But the tension's not for everybody. As befits somebody who's been educated by a condescending, pretentious perfectionist like Gareth, Blue has learned how to write with no grace whatever. It's not breezy or light at all; her construction is deliberately obtuse and academic on the one hand, while relying on overused, familiar phrases as a teen would on the other. I am impressed by how well Pessl captures Blue's voice, because it can't have been easy, but nor is it easy to read. For all Blue's naivete, she's almost as smug and self-important as her father. I looked at one of my freshman essays not long ago. I wouldn't care to read a second, put it that way.

I'm really torn by how Pessl proceeded from the tragedy. I like how, on the one hand, things get so much worse than Blue led me to believe they were going to be. I enjoyed the feeling of being knocked over when we learn more about Hannah, and about her father. What I didn't enjoy was the lack of resolution. There are things about her death that are not answered, and probably wouldn't be for years to come. That's when Blue should have written her memoir; not simply because she would be a better writer, but because she's unable to dig any further than she did. What she did unearth was tragic, painful, and horrible, but, enjoying as I do the relentless pursuit of capital-T Truth by the heroes of Raymond Chandler and Ross MacDonald, I couldn't help but feel that Blue walked away too soon. I don't blame her - this is ugly and she's a kid - but Pessl could have made it go another way. Recommended with reservations.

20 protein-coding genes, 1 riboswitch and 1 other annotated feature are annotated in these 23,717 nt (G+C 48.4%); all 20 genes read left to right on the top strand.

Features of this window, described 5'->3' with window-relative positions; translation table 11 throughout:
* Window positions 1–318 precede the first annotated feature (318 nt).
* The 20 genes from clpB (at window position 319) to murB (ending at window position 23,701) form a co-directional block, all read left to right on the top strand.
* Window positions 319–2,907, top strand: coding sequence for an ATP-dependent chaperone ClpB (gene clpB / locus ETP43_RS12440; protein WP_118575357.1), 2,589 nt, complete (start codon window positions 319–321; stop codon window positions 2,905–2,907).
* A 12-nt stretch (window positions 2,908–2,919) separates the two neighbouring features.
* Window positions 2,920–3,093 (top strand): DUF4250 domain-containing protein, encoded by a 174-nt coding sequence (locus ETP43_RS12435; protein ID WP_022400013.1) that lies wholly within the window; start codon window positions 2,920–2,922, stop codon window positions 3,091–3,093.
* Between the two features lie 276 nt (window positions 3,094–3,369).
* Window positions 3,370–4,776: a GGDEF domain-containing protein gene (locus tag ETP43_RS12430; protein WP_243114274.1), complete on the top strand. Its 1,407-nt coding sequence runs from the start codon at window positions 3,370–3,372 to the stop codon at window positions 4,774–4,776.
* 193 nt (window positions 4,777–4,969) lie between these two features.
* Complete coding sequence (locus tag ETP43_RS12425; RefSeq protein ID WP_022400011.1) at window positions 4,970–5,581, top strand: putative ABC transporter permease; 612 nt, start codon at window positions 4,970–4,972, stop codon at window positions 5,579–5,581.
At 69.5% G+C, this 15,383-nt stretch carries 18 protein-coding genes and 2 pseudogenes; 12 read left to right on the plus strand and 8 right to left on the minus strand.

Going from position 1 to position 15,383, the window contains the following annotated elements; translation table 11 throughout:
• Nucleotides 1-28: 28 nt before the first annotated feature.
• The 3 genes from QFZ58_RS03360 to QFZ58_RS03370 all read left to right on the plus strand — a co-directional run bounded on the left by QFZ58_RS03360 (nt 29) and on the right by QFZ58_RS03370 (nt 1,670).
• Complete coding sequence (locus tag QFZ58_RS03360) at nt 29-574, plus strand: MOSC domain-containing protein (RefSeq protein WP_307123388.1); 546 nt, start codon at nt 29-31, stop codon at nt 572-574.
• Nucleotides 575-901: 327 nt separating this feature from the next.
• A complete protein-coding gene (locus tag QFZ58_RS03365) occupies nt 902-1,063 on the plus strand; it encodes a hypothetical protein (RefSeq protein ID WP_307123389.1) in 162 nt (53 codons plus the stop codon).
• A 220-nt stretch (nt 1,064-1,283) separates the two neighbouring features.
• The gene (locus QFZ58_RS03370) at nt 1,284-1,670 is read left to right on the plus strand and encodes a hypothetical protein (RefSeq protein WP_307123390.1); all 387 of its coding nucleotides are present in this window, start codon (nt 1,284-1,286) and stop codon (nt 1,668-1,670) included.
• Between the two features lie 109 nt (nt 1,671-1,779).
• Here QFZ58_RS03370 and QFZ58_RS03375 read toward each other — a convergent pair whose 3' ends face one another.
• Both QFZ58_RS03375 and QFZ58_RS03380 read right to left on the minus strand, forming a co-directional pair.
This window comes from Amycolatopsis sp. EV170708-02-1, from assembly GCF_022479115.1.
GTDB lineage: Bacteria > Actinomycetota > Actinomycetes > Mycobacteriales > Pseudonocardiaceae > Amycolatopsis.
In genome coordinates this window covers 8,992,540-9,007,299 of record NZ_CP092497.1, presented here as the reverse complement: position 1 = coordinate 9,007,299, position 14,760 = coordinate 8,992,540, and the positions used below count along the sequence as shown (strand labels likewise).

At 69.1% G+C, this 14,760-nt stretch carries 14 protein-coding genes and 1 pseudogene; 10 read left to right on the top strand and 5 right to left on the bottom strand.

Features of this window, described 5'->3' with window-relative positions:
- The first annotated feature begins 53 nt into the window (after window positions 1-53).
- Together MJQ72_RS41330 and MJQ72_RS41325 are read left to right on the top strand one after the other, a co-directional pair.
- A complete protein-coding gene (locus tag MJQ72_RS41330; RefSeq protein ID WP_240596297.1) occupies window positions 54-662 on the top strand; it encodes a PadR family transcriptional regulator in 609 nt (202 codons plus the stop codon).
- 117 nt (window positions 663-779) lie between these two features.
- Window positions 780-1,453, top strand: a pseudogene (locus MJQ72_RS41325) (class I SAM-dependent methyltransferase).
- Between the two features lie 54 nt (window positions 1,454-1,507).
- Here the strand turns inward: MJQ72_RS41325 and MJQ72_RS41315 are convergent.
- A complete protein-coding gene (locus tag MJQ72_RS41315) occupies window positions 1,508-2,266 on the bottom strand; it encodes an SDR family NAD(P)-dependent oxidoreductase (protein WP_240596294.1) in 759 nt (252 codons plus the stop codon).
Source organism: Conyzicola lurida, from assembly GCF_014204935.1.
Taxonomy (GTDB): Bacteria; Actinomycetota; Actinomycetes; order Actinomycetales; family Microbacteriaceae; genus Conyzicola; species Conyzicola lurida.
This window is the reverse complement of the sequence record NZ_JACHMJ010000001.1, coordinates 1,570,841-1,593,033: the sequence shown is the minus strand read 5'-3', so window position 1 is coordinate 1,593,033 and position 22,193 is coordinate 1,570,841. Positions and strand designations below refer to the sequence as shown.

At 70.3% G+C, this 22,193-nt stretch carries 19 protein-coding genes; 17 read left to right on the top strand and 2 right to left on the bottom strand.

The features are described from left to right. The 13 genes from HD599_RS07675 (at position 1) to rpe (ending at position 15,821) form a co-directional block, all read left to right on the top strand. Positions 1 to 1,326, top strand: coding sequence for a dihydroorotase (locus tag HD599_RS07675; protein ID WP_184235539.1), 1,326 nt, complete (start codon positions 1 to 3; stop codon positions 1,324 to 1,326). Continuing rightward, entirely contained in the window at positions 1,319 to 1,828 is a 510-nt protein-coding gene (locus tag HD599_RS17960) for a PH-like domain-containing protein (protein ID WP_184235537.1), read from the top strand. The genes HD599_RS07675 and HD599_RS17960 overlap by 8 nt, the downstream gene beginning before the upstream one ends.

Monday, September 16, 2013

What Alice Forgot

What I try to do with reviews at this Bookshelf blog is keep it simple and spoiler-free, and let you know whether I'd recommend you pick up a copy of what I just read. Seems to work okay. This time, a brief review of What Alice Forgot (MacMillan, 2009).

I decided to try out some more contemporary fiction, and picked what you might think is an eccentric way to select some. I decided that, with each novel that got the big feature in each issue of Entertainment Weekly, I would join the library's queue for that book and also see whether any other novels by the same author might be available. So in the case of Australian author Liane Moriarty, at some point in late October I might get a new novel that I know little about, beyond briefly scanning a review long enough to conclude "yeah, sure," and that I am familiar with one earlier book by that writer, about which I knew nothing whatever.